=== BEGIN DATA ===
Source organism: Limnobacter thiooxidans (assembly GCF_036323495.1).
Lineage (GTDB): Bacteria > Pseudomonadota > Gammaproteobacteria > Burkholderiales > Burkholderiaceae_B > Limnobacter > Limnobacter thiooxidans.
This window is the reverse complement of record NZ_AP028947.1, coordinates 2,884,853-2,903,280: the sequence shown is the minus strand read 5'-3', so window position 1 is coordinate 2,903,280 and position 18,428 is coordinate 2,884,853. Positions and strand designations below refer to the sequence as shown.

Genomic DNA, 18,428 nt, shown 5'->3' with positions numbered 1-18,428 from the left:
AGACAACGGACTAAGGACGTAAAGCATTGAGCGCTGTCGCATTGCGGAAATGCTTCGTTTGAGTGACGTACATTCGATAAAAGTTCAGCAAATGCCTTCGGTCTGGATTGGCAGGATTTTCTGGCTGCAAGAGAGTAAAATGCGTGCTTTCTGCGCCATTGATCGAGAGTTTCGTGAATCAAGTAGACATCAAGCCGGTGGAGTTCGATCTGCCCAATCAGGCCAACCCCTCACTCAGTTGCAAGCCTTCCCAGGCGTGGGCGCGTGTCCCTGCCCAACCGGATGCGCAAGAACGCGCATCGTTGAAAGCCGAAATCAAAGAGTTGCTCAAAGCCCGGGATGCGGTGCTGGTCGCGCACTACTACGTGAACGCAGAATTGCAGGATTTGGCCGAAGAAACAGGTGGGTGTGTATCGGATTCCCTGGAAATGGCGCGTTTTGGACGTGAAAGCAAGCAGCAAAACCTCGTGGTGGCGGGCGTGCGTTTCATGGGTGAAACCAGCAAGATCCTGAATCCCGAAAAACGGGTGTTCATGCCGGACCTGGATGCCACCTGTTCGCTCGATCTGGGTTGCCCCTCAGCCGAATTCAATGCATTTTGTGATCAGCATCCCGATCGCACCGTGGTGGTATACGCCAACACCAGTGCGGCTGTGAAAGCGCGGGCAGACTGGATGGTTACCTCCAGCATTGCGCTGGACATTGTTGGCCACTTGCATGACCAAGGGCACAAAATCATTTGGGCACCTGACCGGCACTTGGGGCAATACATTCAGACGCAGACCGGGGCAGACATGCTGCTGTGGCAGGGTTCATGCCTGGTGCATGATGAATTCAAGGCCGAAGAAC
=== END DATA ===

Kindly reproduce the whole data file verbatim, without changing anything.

Source organism: Limnobacter thiooxidans (assembly GCF_036323495.1).
Lineage (GTDB): Bacteria > Pseudomonadota > Gammaproteobacteria > Burkholderiales > Burkholderiaceae_B > Limnobacter > Limnobacter thiooxidans.
This window is the reverse complement of record NZ_AP028947.1, coordinates 2,884,853-2,903,280: the sequence shown is the minus strand read 5'-3', so window position 1 is coordinate 2,903,280 and position 18,428 is coordinate 2,884,853. Positions and strand designations below refer to the sequence as shown.

Genomic DNA, 18,428 nt, shown 5'->3' with positions numbered 1-18,428 from the left:
AGACAACGGACTAAGGACGTAAAGCATTGAGCGCTGTCGCATTGCGGAAATGCTTCGTTTGAGTGACGTACATTCGATAAAAGTTCAGCAAATGCCTTCGGTCTGGATTGGCAGGATTTTCTGGCTGCAAGAGAGTAAAATGCGTGCTTTCTGCGCCATTGATCGAGAGTTTCGTGAATCAAGTAGACATCAAGCCGGTGGAGTTCGATCTGCCCAATCAGGCCAACCCCTCACTCAGTTGCAAGCCTTCCCAGGCGTGGGCGCGTGTCCCTGCCCAACCGGATGCGCAAGAACGCGCATCGTTGAAAGCCGAAATCAAAGAGTTGCTCAAAGCCCGGGATGCGGTGCTGGTCGCGCACTACTACGTGAACGCAGAATTGCAGGATTTGGCCGAAGAAACAGGTGGGTGTGTATCGGATTCCCTGGAAATGGCGCGTTTTGGACGTGAAAGCAAGCAGCAAAACCTCGTGGTGGCGGGCGTGCGTTTCATGGGTGAAACCAGCAAGATCCTGAATCCCGAAAAACGGGTGTTCATGCCGGACCTGGATGCCACCTGTTCGCTCGATCTGGGTTGCCCCTCAGCCGAATTCAATGCATTTTGTGATCAGCATCCCGATCGCACCGTGGTGGTATACGCCAACACCAGTGCGGCTGTGAAAGCGCGGGCAGACTGGATGGTTACCTCCAGCATTGCGCTGGACATTGTTGGCCACTTGCATGACCAAGGGCACAAAATCATTTGGGCACCTGACCGGCACTTGGGGCAATACATTCAGACGCAGACCGGGGCAGACATGCTGCTGTGGCAGGGTTCATGCCTGGTGCATGATGAATTCAAGGCCGAAGAAC